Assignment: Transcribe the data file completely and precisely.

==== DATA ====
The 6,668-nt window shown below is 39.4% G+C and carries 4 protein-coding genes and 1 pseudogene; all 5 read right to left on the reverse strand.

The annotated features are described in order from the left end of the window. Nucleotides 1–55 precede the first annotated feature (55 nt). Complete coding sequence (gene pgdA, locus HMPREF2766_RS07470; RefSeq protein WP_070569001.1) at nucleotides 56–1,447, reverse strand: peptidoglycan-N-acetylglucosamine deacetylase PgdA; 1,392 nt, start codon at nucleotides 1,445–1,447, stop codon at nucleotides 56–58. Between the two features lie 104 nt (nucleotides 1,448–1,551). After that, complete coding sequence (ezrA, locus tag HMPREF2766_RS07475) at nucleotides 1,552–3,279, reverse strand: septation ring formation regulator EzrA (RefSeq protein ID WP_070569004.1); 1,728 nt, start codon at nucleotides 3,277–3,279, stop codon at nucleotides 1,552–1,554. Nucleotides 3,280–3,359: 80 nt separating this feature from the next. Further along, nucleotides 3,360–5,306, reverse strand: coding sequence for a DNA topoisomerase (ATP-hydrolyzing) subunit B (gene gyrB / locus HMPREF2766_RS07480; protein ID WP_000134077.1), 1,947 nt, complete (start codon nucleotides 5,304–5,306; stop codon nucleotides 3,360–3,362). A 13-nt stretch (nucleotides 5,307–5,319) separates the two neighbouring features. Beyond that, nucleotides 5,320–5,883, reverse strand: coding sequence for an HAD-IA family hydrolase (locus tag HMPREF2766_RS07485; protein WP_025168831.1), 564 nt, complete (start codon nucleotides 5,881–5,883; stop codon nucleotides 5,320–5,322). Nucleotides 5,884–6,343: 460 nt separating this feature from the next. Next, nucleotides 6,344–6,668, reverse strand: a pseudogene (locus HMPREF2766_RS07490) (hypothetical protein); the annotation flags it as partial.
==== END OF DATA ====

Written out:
The 6,668-nt window shown below is 39.4% G+C and carries 4 protein-coding genes and 1 pseudogene; all 5 read right to left on the reverse strand.

The annotated features are described in order from the left end of the window. Nucleotides 1–55 precede the first annotated feature (55 nt). Complete coding sequence (gene pgdA, locus HMPREF2766_RS07470; RefSeq protein WP_070569001.1) at nucleotides 56–1,447, reverse strand: peptidoglycan-N-acetylglucosamine deacetylase PgdA; 1,392 nt, start codon at nucleotides 1,445–1,447, stop codon at nucleotides 56–58. Between the two features lie 104 nt (nucleotides 1,448–1,551). After that, complete coding sequence (ezrA, locus tag HMPREF2766_RS07475) at nucleotides 1,552–3,279, reverse strand: septation ring formation regulator EzrA (RefSeq protein ID WP_070569004.1); 1,728 nt, start codon at nucleotides 3,277–3,279, stop codon at nucleotides 1,552–1,554. Nucleotides 3,280–3,359: 80 nt separating this feature from the next. Further along, nucleotides 3,360–5,306, reverse strand: coding sequence for a DNA topoisomerase (ATP-hydrolyzing) subunit B (gene gyrB / locus HMPREF2766_RS07480; protein ID WP_000134077.1), 1,947 nt, complete (start codon nucleotides 5,304–5,306; stop codon nucleotides 3,360–3,362). A 13-nt stretch (nucleotides 5,307–5,319) separates the two neighbouring features. Beyond that, nucleotides 5,320–5,883, reverse strand: coding sequence for an HAD-IA family hydrolase (locus tag HMPREF2766_RS07485; protein WP_025168831.1), 564 nt, complete (start codon nucleotides 5,881–5,883; stop codon nucleotides 5,320–5,322). Nucleotides 5,884–6,343: 460 nt separating this feature from the next. Next, nucleotides 6,344–6,668, reverse strand: a pseudogene (locus HMPREF2766_RS07490) (hypothetical protein); the annotation flags it as partial.